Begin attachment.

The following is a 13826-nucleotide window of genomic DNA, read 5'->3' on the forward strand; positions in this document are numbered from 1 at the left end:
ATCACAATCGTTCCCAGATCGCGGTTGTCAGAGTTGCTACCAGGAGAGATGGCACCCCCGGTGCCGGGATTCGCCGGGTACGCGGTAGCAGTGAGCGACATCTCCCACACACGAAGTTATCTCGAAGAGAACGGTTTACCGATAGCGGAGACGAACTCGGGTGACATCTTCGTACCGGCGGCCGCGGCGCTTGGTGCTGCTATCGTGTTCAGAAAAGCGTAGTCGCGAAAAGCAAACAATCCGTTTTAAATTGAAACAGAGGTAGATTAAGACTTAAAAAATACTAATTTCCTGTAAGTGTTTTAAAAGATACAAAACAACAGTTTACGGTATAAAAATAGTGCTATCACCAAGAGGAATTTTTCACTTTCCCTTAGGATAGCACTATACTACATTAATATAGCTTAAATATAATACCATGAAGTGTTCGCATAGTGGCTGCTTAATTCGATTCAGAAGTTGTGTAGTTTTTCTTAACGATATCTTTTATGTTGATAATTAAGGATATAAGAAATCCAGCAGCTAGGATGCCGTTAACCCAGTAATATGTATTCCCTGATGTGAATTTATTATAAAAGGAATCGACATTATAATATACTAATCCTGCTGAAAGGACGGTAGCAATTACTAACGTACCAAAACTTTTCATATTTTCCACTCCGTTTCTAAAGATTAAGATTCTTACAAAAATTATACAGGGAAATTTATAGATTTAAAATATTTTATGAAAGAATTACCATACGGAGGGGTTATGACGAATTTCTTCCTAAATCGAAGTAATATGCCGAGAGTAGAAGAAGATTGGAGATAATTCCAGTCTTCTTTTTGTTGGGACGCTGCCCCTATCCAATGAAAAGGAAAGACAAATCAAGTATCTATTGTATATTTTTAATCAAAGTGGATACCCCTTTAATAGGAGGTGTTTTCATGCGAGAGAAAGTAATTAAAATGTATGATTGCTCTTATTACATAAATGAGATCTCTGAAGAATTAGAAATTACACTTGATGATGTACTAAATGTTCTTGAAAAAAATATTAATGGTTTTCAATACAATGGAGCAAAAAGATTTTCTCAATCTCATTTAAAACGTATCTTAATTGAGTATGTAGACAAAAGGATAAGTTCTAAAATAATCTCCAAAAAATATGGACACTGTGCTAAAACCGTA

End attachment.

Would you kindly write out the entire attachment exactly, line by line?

The following is a 13826-nucleotide window of genomic DNA, read 5'->3' on the forward strand; positions in this document are numbered from 1 at the left end:
ATCACAATCGTTCCCAGATCGCGGTTGTCAGAGTTGCTACCAGGAGAGATGGCACCCCCGGTGCCGGGATTCGCCGGGTACGCGGTAGCAGTGAGCGACATCTCCCACACACGAAGTTATCTCGAAGAGAACGGTTTACCGATAGCGGAGACGAACTCGGGTGACATCTTCGTACCGGCGGCCGCGGCGCTTGGTGCTGCTATCGTGTTCAGAAAAGCGTAGTCGCGAAAAGCAAACAATCCGTTTTAAATTGAAACAGAGGTAGATTAAGACTTAAAAAATACTAATTTCCTGTAAGTGTTTTAAAAGATACAAAACAACAGTTTACGGTATAAAAATAGTGCTATCACCAAGAGGAATTTTTCACTTTCCCTTAGGATAGCACTATACTACATTAATATAGCTTAAATATAATACCATGAAGTGTTCGCATAGTGGCTGCTTAATTCGATTCAGAAGTTGTGTAGTTTTTCTTAACGATATCTTTTATGTTGATAATTAAGGATATAAGAAATCCAGCAGCTAGGATGCCGTTAACCCAGTAATATGTATTCCCTGATGTGAATTTATTATAAAAGGAATCGACATTATAATATACTAATCCTGCTGAAAGGACGGTAGCAATTACTAACGTACCAAAACTTTTCATATTTTCCACTCCGTTTCTAAAGATTAAGATTCTTACAAAAATTATACAGGGAAATTTATAGATTTAAAATATTTTATGAAAGAATTACCATACGGAGGGGTTATGACGAATTTCTTCCTAAATCGAAGTAATATGCCGAGAGTAGAAGAAGATTGGAGATAATTCCAGTCTTCTTTTTGTTGGGACGCTGCCCCTATCCAATGAAAAGGAAAGACAAATCAAGTATCTATTGTATATTTTTAATCAAAGTGGATACCCCTTTAATAGGAGGTGTTTTCATGCGAGAGAAAGTAATTAAAATGTATGATTGCTCTTATTACATAAATGAGATCTCTGAAGAATTAGAAATTACACTTGATGATGTACTAAATGTTCTTGAAAAAAATATTAATGGTTTTCAATACAATGGAGCAAAAAGATTTTCTCAATCTCATTTAAAACGTATCTTAATTGAGTATGTAGACAAAAGGATAAGTTCTAAAATAATCTCCAAAAAATATGGACACTGTGCTAAAACCGTA